Difference between revisions of "Coronavirus - the problems of self-isolation"
(Created page with "'''Coronavirus - the problems of self-isolation''' A group of researchers explain how the Coronavirus is worst for gig workers – those who are self-employed or do temporary...")
Latest revision as of 15:50, 20 March 2020
Coronavirus - the problems of self-isolation
A group of researchers explain how the Coronavirus is worst for gig workers – those who are self-employed or do temporary work like Uber drivers.
Childcare workers, maids, personal assistants, and couriers are in the highest risk group; most of them are usually gig workers.
Last week, the UK’s Prime Minister, Boris Johnson, talked about his plans for coronavirus: self-isolation. The advice for anyone with a new, continuous cough or high temperature is to self-isolate for seven days.
The PM also said that there will be Statutory Sick Pay from the first day when people self-isolate, and they will not have to wait until the fourth day. But this policy does not help workers in the gig economy. It is not for the self-employed and most gig workers are self-employed.
Many businesses are moving online and suggesting people work online at home. But self-isolation at home means first, that everyone has a safe home where they can isolate themselves, and second, that they can afford to stay at home. But who is going to provide care for the self-isolating people? And who is going to care for the people providing the care? There is a problem here - if no one is protecting the people providing the care, none of us are protected.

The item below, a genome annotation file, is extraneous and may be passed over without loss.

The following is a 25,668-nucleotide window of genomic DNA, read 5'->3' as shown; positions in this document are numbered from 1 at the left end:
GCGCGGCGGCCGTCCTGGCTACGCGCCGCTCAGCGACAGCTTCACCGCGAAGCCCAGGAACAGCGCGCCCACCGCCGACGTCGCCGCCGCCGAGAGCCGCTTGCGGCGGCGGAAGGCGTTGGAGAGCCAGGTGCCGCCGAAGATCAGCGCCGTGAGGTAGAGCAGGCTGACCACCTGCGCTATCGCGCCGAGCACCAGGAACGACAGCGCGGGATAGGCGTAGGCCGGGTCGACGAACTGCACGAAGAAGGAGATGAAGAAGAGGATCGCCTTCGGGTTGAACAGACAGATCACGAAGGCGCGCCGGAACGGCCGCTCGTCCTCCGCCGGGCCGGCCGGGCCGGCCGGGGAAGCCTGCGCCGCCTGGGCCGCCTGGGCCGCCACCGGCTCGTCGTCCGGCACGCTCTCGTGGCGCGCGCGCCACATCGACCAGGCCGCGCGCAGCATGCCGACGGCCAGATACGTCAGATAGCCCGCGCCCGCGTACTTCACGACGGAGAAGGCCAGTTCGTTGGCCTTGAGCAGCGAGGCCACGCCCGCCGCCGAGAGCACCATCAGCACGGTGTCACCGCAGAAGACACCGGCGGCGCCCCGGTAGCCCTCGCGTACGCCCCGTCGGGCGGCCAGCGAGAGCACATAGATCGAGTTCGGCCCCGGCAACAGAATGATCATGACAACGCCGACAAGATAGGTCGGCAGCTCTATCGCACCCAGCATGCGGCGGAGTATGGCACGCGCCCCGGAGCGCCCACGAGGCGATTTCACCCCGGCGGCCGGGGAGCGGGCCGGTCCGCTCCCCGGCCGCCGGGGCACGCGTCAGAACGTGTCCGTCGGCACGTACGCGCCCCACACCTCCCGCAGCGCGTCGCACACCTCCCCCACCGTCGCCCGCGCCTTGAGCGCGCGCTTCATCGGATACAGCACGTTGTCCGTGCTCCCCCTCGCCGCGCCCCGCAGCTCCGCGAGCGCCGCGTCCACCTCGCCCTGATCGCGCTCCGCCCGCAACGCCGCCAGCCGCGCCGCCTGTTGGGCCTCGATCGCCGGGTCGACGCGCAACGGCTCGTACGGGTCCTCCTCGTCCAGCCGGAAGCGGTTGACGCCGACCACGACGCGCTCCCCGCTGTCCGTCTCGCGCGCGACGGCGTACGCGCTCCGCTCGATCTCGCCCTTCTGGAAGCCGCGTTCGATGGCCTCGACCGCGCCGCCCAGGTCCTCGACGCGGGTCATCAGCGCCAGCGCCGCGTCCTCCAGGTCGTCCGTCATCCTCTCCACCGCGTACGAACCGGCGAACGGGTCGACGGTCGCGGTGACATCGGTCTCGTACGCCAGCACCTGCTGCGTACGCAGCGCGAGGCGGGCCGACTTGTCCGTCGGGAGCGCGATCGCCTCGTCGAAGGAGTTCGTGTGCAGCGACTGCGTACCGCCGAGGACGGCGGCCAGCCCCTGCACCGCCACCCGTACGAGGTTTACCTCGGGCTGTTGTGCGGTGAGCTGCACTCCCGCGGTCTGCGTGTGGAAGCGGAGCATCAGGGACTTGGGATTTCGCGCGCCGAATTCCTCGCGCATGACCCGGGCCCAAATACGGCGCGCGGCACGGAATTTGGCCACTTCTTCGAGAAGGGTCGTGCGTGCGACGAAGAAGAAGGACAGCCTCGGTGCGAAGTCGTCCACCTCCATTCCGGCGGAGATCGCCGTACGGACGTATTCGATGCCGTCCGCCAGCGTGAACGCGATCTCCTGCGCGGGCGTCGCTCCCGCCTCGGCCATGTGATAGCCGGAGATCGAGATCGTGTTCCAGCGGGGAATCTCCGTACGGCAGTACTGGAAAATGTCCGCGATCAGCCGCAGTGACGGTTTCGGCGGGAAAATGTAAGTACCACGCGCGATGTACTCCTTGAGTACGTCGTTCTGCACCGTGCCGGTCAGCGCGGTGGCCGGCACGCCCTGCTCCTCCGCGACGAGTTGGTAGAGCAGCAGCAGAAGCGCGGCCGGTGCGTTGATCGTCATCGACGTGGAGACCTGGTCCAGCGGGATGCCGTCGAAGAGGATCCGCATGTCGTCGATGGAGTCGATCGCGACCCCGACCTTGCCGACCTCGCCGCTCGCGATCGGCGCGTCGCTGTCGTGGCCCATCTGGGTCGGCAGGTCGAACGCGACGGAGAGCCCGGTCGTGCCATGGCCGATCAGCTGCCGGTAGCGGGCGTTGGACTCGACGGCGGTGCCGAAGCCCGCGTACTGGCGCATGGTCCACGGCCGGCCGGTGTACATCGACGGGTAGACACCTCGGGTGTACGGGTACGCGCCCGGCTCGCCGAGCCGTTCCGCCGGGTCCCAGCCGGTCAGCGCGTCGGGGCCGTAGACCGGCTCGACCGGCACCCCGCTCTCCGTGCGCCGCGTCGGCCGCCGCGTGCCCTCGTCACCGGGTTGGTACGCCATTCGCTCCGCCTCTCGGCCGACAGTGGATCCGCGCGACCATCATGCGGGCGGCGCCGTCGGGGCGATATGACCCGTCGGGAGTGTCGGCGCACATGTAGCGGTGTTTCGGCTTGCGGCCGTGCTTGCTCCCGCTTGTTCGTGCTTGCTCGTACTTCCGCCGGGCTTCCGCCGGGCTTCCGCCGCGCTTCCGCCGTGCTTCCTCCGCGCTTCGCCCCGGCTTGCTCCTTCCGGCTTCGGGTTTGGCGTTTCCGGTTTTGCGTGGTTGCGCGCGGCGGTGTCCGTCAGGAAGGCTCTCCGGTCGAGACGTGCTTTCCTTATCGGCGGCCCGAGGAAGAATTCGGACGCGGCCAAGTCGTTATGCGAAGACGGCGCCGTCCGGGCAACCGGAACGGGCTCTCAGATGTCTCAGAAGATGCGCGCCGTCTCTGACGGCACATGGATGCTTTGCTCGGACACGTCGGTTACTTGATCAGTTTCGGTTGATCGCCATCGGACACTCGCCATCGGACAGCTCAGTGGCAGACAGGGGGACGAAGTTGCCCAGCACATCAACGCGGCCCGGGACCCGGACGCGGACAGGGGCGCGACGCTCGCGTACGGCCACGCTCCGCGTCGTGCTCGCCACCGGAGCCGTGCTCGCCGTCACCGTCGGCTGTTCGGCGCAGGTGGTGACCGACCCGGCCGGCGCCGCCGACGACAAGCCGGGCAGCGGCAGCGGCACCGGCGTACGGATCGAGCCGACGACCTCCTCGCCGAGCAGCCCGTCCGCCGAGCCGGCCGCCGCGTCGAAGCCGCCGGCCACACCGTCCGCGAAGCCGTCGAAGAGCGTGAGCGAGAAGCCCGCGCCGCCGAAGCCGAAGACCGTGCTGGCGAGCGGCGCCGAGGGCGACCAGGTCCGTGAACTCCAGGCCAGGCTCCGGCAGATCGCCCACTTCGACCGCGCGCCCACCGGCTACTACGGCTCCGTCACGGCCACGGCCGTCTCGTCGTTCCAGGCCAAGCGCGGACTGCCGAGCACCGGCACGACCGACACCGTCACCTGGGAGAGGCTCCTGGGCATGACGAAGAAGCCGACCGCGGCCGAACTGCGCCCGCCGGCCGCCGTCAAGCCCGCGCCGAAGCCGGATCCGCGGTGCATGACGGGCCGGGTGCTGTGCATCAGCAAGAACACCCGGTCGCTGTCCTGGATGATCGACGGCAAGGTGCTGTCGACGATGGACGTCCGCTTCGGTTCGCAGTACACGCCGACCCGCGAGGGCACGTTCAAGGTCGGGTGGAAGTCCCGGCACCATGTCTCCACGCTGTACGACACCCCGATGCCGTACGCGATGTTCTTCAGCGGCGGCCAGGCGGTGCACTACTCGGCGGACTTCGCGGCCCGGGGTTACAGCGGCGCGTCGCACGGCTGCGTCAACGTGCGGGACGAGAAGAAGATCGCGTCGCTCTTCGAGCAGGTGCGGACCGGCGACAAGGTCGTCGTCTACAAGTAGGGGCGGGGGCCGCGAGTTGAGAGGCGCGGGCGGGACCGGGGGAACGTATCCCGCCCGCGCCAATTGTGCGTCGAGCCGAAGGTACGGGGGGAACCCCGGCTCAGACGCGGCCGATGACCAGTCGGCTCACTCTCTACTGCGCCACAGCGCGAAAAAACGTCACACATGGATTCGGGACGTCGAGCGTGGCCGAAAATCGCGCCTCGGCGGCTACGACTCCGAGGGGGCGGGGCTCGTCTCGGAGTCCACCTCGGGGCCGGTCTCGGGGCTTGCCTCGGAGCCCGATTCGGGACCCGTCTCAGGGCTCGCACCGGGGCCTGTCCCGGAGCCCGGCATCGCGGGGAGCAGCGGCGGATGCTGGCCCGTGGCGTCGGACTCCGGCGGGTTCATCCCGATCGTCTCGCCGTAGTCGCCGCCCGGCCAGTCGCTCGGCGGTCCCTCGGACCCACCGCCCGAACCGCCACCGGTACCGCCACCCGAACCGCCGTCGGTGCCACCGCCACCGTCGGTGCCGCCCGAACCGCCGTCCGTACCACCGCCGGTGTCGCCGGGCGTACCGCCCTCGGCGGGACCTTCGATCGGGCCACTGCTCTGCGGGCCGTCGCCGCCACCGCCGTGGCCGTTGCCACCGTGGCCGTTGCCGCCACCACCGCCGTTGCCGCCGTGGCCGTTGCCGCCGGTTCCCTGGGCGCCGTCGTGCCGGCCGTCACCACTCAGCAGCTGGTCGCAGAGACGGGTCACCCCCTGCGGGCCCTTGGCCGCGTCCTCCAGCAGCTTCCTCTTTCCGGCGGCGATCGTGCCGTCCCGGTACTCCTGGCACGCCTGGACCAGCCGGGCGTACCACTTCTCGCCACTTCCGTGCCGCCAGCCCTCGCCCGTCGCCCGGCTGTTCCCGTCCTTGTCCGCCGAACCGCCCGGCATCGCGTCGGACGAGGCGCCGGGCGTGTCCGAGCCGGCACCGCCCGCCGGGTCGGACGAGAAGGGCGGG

Workers we are not caring for
There are many photos or videos of empty shelves in supermarkets or showing there is not enough toilet paper and there are not enough hand sanitizers or and tinned foods. The supermarkets are saying that there will be enough food and toilet paper. But no one is thinking about the financial, physical, and mental risks of the workers who fill the shelves or deliver the food to self-isolating people.
In the past two weeks, people with the symptoms of coronavirus used Uber and other ridesharing services to get to hospitals. They did not call ambulances or ask for help from healthcare providers. And then drivers got the virus. Of course, workers who deliver food and other goods and the people who provide care will also get the virus. A New York Times article shows that childcare workers, maids, personal assistants, and couriers are in the highest risk group. Most of them are usually gig workers.
There are also big psychological and financial problems for gig workers as they sometimes get a lot more work and sometimes a lot less work. Many people are staying off the roads. And so there is less work for rideshare workers. But there is a lot of work for delivery services for supermarkets.